Different types of schools unit 6 Essays

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Different types of schools
Characteristics of this type of school including ownership, management, finance and curriculum they follow
Primary (infants & Junior)

Secondary:

Primary schools cater for children aged 4-11. While at primary school, children start with the Early Years (Foundation) curriculum, followed by Key stage 1 and Key stage 2 of the national curriculum

Secondary schools cater for children aged 11- 16 or 18. They take pupils through key stages 3 and 4 of the National curriculum

The majority of state schools are maintained by the Local Authority (LA). Maintained schools follow the national curriculum, national pay and conditions and are overseen by the LA. There are 4 main types of maintained schools State schools in England must teach a range of subjects according to targets set by the National Curriculum. This was established in 1989 to ensure the same standards of teaching and learning across the nation.
The National Curriculum covers learning for all children aged 5-16 in state schools, and sets out: which subjects should be taught the knowledge, skills and understanding your child should achieve in each subject (according to your child’s age) targets - so teachers can measure how well your child is doing in each subject how information on your child’s progress should be passed on to you

Pre-preparatory School
Independent schools that traditionally specialise in helping children aged from 4-7 prepare for entry to preparatory schools.
An Independent school does not rely on the LA financially and are governed by a board of directors. The school sets its own curriculum for the children in attendance to follow.
Preparatory School
A fee-paying independent school for children of the ages of 8-13, often preparing them for entry into public schools or other secondary level independent schools.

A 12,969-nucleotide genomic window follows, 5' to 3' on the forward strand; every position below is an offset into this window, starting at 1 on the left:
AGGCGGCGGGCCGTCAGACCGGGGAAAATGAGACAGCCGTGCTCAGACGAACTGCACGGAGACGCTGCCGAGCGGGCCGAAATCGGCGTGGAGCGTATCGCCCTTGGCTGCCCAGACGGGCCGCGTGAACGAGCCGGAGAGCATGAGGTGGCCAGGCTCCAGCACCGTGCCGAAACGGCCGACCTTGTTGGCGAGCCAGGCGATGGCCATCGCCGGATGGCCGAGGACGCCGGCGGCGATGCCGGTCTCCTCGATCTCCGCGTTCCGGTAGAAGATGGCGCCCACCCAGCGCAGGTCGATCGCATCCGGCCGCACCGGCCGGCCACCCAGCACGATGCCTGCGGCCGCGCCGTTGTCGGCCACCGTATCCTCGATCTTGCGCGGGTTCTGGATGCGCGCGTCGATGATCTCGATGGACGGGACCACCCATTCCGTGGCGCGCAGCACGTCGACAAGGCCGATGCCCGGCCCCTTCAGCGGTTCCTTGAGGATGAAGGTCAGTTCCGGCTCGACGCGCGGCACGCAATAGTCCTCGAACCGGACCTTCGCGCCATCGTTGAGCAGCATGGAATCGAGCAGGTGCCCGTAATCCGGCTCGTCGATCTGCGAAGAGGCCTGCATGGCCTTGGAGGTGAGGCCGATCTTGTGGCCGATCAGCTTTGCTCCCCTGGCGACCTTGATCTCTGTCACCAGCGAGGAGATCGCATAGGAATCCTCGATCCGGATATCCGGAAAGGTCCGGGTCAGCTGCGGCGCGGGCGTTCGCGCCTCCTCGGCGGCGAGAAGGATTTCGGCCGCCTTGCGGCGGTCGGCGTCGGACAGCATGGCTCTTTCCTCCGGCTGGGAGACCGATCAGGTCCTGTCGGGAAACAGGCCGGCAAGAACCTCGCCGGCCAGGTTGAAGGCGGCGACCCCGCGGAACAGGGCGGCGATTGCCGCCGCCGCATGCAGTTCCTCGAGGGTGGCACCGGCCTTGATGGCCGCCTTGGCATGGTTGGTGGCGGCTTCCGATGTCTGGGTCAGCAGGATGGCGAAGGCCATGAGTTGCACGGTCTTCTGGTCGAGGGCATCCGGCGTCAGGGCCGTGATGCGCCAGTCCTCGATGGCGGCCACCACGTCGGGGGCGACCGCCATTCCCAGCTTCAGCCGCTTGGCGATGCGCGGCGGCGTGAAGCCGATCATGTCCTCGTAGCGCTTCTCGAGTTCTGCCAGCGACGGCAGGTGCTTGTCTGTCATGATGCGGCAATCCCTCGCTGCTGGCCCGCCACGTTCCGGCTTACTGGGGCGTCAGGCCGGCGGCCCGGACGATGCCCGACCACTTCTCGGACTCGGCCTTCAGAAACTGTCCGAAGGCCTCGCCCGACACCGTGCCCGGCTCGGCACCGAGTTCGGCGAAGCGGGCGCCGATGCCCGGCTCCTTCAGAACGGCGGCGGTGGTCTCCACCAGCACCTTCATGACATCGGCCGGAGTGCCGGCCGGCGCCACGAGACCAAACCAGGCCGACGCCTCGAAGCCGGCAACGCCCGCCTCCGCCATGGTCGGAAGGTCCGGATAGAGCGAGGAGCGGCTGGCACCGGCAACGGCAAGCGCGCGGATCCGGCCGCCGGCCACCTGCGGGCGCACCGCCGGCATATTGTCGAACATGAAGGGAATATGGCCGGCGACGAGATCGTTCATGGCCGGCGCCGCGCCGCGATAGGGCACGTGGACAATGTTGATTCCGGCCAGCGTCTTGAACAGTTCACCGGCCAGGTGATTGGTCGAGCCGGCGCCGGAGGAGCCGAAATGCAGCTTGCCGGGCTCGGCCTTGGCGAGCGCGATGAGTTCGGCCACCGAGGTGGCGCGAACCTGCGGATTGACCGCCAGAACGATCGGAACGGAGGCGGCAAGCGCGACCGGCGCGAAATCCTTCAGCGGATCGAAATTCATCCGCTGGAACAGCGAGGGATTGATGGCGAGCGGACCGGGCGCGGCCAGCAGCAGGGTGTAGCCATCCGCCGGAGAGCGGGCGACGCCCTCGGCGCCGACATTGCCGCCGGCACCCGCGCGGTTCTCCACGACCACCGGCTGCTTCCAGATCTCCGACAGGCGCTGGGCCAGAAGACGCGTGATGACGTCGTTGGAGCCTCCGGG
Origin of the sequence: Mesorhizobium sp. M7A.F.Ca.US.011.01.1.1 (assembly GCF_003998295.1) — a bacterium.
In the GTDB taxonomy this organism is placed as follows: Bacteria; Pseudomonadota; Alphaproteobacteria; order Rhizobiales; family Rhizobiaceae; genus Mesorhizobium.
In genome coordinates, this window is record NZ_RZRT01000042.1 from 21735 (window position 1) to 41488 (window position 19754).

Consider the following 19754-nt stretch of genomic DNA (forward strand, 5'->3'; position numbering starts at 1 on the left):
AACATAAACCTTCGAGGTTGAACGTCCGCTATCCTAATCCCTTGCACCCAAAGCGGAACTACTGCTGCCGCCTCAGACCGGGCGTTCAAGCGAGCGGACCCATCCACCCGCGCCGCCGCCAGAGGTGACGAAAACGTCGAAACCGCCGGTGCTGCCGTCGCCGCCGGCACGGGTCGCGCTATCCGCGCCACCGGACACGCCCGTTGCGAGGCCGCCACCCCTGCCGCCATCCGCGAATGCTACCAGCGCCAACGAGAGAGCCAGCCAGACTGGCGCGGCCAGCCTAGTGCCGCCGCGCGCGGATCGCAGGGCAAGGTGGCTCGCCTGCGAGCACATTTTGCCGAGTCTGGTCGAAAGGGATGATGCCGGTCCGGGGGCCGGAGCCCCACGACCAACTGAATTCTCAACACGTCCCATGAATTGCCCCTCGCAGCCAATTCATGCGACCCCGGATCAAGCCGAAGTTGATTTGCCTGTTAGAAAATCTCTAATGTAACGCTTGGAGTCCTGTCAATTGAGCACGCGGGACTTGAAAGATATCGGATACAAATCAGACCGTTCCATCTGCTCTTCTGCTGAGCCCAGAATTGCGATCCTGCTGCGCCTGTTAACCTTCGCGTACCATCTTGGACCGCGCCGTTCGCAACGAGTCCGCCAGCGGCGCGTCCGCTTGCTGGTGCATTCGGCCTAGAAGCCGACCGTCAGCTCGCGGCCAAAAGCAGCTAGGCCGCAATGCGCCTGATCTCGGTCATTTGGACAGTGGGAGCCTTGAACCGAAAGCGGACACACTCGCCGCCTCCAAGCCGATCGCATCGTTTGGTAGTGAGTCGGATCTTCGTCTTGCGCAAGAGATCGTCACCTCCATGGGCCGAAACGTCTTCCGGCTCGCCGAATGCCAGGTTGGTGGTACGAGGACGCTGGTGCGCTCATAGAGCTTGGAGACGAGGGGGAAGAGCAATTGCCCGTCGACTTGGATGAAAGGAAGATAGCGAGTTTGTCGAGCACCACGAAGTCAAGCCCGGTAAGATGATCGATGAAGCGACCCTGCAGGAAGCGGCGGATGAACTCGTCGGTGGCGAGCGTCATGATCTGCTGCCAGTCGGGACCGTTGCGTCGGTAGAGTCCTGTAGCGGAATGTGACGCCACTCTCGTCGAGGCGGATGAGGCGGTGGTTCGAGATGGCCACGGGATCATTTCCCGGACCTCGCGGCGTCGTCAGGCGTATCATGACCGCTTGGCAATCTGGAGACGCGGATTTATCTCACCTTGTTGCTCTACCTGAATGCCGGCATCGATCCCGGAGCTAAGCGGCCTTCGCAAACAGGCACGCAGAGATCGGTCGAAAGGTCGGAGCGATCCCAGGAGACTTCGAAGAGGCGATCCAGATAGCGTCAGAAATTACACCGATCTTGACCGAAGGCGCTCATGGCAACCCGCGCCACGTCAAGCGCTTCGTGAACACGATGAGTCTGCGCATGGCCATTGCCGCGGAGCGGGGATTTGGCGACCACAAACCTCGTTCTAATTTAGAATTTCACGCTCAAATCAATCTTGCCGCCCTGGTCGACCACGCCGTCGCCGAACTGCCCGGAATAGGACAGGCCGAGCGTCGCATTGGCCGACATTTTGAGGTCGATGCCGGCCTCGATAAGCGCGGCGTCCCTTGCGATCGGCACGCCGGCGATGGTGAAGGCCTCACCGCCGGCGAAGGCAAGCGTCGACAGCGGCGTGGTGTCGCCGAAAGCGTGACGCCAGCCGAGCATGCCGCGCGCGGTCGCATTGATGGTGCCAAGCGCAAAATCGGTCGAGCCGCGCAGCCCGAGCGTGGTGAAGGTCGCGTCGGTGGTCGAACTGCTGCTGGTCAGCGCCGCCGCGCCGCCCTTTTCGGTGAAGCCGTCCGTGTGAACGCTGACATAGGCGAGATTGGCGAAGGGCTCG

An Independent school does not rely on the LA financially and are governed by a board of directors. The school sets its own curriculum for the children in attendance to follow.
Public School ( single Sex)
A group of older, more expensive and exclusive fee-paying school, which cater primarily for children aged between 13 and 18. Traditionally, these were boys' boarding schools, although most now allow day pupils and many have turned either partially or fully co-educational. They emerged from charity schools established to educate poor scholars, the term "public" being used to indicate that access to them was not restricted on the basis of religion, occupation, or home location, and that they were subject to public management or control,in contrast to private schools which were run for the personal profit of the proprietors.
Independent Grammar schools
Secondary schools that select all their pupils on the grounds of high academic ability
An Independent school does not rely on the LA financially and are governed by a board of directors. The school sets its own curriculum for the children in attendance to follow
Main types of state school:
Characteristics of this type of school including ownership, management, finance and curriculum they follow

A Mainstream state school. Funded by the LA. They will also have to follow the national curriculum. This type of school include:
Community school
These are run and owned by the LA. This will also support the school through looking to develop links with the local community and by providing support services. They will also usually determine the admissions policy.
Foundation and Trust schools
These are run by their own governing body which determines the admissions policy in consultation with the LEA. The school land and buildings are owned by the governing body or a charitable trust with an outside partner, such as a business. The school will have to buy in any support services. The decision to become a support school with be made by the governing body in consultation with parents.
Voluntary aided schools
These are mainly religious or faith schools although anyone can apply for a…